Private Equity vs Venture Capital (PE vs VC): Which One Is Better?
Amongst the newest forms of investment vehicles available for wealthy individuals are Private Equity and Venture Capital.
However, it always seems to be a hot topic of discussion about Private Equity vs. Venture Capital (PE vs VC) and which one is better.
Private Equity vs Venture Capital (PE vs VC)
A private equity (PE) investment is made by investor/s as per the goals, preferences, and investment strategies of the firm or individual investor and they usually focus on mature companies.
In general private equity provides working capital to the target private companies or venture capital firms to cultivate expansion, invest in new product development, or restructure the company.
One of the most common investment strategies in private equity is called venture capital funds investment or growth capital.
Venture capital (VC) is a strategy where financial assistance is provided to companies that are at the initial stages of their lives and have the potential to deliver supernormal returns justifying the investments made in them.
The venture capital fund earns money by acquiring equity instead of the investment it makes in the company.
Prime candidates usually are the ones with some novel technology or a unique business model in relatively newer sectors.
A venture capital fund makes its investment after the initial round of funding is done.
The stakes are done with a view of generating supernormal returns through events, such as an Initial Public Offering or sale of the target company to an existing bidder, which unlocks the company's actual value.
Private equity investments are not new; in fact, it has been in existence for almost a century and was the domain of wealthy individuals and families.
Some of the most famous private equity investors like the Wallenbergs, Vanderbilts, Whitneys, Rockefellers, and Warburgs among other famous private investors could be termed pioneer venture capitalists.
For example, Laurance S. Rockefeller helped finance the creation of both Eastern Air Lines and Douglas Aircraft in 1938. Eric M. Warburg founded E.M. Warburg & Co. in 1938, which was the forerunner to the current entity of Warburg Pincus, one of the most significant private equity firms with venture capital investment in both leveraged buyouts and venture capital.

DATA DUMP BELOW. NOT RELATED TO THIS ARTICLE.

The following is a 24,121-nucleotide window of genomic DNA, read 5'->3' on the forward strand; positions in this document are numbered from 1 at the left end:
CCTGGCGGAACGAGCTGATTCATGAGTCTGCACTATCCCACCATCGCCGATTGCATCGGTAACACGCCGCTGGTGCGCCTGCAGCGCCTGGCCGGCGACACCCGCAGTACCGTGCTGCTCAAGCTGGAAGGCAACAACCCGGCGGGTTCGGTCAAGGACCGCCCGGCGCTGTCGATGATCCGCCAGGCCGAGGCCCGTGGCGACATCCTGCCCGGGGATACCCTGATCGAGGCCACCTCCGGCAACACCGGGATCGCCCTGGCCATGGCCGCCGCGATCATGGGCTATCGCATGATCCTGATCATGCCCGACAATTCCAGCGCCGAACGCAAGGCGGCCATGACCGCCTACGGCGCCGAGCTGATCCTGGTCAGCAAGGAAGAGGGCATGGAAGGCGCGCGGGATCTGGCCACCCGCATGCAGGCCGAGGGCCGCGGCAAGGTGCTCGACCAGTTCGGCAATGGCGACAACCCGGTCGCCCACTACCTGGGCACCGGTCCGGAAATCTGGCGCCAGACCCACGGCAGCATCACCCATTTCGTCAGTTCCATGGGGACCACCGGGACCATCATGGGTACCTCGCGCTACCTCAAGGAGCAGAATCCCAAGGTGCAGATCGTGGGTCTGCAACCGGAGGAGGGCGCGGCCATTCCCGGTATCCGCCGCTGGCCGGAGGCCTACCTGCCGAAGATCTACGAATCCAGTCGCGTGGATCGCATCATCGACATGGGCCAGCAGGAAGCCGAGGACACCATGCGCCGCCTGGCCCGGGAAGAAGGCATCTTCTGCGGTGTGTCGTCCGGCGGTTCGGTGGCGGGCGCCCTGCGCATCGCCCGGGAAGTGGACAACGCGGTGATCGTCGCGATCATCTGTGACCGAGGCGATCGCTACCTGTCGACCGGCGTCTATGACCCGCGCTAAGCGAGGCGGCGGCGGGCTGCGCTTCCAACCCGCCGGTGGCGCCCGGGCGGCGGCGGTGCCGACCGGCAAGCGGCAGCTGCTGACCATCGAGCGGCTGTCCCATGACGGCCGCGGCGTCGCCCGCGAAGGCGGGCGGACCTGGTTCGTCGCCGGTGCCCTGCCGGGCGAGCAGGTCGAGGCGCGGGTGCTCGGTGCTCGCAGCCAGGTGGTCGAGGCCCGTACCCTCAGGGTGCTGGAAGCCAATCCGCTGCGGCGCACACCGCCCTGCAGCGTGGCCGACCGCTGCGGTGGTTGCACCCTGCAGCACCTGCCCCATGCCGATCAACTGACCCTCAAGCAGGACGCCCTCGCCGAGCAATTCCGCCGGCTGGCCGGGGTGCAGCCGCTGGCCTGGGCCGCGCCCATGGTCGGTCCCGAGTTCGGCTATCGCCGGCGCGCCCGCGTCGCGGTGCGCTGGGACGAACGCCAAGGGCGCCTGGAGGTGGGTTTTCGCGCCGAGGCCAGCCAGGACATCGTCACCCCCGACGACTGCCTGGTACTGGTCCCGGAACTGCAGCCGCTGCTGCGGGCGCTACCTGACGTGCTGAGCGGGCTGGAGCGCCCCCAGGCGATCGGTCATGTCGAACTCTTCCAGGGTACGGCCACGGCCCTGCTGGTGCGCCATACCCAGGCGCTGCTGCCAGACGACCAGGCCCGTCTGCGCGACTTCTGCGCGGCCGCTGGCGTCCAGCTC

The Wallenberg family created Investor AB in 1916 in Sweden and acted as venture capitalists for Swedish marquee companies such as ABB, Atlas Copco, and Ericsson, to name a few.
The confusion between the activities arises as the terms are often used interchangeably, even by those who are practitioners of this form of investment.
Both VC and PE are in the business of buying cheap and selling dear. However, the approach to this challenge is what fundamentally differentiates the two entities.
Private equity firms usually take an interest in a pre-existing enterprise with established products and positive operating cash flows.
PE firms try and restructure aspects of the company, which will optimize the company's financial performance.
If the work comes out properly, then, Private Equity has demonstrated its ability to save poorly-performing companies from bankruptcy and turn them into viable enterprises.
The venture capital process is usually much messier. Often, you start with nothing more than a brilliant idea and the people behind it and work on the realization of the next big concept.